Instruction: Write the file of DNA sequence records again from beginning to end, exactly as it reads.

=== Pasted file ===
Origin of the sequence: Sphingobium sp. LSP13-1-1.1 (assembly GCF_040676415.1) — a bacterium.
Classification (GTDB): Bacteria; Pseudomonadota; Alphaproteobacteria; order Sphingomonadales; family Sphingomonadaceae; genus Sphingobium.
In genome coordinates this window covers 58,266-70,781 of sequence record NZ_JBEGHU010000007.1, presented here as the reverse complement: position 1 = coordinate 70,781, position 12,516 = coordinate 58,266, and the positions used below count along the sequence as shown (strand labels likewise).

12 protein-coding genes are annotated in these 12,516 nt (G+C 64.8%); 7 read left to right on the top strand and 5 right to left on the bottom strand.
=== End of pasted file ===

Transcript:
Origin of the sequence: Sphingobium sp. LSP13-1-1.1 (assembly GCF_040676415.1) — a bacterium.
Classification (GTDB): Bacteria; Pseudomonadota; Alphaproteobacteria; order Sphingomonadales; family Sphingomonadaceae; genus Sphingobium.
In genome coordinates this window covers 58,266-70,781 of sequence record NZ_JBEGHU010000007.1, presented here as the reverse complement: position 1 = coordinate 70,781, position 12,516 = coordinate 58,266, and the positions used below count along the sequence as shown (strand labels likewise).

12 protein-coding genes are annotated in these 12,516 nt (G+C 64.8%); 7 read left to right on the top strand and 5 right to left on the bottom strand.